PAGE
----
One of the most common roof designs currently is the flat roof, in Utah especially. These are roofs with a pitch of at most 10 degrees to the horizontal. The most common problem associated with flat roofs is the significant loss of heat.
Insulating your flat roof is the primary way to deal with this problem. Your state building regulations will determine your roof insulation. Ensure you are conversant with the relevant rules before settling on your insulation option. Here are the main categories of flat roofs depending on the location of their insulation.
A warm flat roof has its insulation situated above your roof deck. The layer charged with vapor control is below your insulation. With warm roofs, your roof deck shares the interior temperature of your building. These roofs make it easier to eradicate cold bridging and allow escape of moisture. This prevents your roof from being damp and decaying. Warm roofs might, however, be slightly harder to install compared with cool roofs.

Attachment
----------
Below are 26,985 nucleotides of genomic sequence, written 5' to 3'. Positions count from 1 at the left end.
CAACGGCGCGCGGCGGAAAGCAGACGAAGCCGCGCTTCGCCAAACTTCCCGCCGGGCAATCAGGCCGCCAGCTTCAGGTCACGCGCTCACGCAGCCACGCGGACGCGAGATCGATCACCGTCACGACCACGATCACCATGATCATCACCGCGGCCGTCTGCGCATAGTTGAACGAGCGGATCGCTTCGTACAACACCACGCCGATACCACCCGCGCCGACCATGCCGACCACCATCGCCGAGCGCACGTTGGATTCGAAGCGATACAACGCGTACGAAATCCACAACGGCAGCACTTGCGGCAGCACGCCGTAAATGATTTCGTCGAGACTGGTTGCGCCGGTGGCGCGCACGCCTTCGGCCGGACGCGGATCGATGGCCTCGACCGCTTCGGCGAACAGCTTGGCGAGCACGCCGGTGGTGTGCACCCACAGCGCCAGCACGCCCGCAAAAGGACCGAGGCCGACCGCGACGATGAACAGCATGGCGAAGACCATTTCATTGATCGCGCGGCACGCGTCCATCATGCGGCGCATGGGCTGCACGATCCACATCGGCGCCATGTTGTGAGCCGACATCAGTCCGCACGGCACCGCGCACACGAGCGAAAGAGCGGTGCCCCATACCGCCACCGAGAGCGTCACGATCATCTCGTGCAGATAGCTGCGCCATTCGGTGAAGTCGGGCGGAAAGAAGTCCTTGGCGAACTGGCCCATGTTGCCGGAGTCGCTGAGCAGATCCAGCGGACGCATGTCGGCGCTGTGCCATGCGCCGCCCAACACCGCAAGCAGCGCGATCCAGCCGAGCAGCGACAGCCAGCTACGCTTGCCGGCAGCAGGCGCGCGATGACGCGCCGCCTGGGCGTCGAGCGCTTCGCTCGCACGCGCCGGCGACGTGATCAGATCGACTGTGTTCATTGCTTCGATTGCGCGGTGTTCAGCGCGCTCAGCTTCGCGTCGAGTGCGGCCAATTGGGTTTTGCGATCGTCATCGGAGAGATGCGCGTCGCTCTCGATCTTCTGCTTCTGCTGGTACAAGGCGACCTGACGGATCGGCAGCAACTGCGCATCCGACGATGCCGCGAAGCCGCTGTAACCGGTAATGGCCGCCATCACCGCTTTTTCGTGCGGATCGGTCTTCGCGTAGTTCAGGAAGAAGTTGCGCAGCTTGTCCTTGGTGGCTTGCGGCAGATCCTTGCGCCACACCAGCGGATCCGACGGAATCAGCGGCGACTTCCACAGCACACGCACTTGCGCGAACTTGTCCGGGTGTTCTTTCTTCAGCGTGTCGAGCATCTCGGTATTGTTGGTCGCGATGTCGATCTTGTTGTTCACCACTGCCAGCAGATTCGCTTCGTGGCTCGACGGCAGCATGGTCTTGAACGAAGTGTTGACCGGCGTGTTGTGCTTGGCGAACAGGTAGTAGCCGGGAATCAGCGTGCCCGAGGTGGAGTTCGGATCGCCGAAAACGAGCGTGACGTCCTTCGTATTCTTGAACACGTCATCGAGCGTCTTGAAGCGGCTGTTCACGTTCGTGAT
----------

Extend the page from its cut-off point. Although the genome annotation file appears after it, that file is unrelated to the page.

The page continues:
With cool roofs, the insulation layer is below your roof deck. This leaves the timber and roof uninsulated. It is cost-effective and easy to this build roofing system. It simply requires placing an insulation between your roof rafters. It, however, needs a sufficient ventilation system to prevent a buildup of vapor, which can lead to dampness and decay of your roof.
Inverted Flat Roofs
These roofs have their waterproofing layer beneath the insulation layer. The roof deck, support structure, and waterproofing share your building’s interior temperature. Inverted flat roofs need no vapor control layer. The primary benefit of inverted roofs is the protection of the waterproofing membrane.
There are many benefits you stand to reap from insulating your flat roof. You get warm rooms during winter and cold rooms during summer. Flat roof insulation also reduces your energy bills and carbon emissions.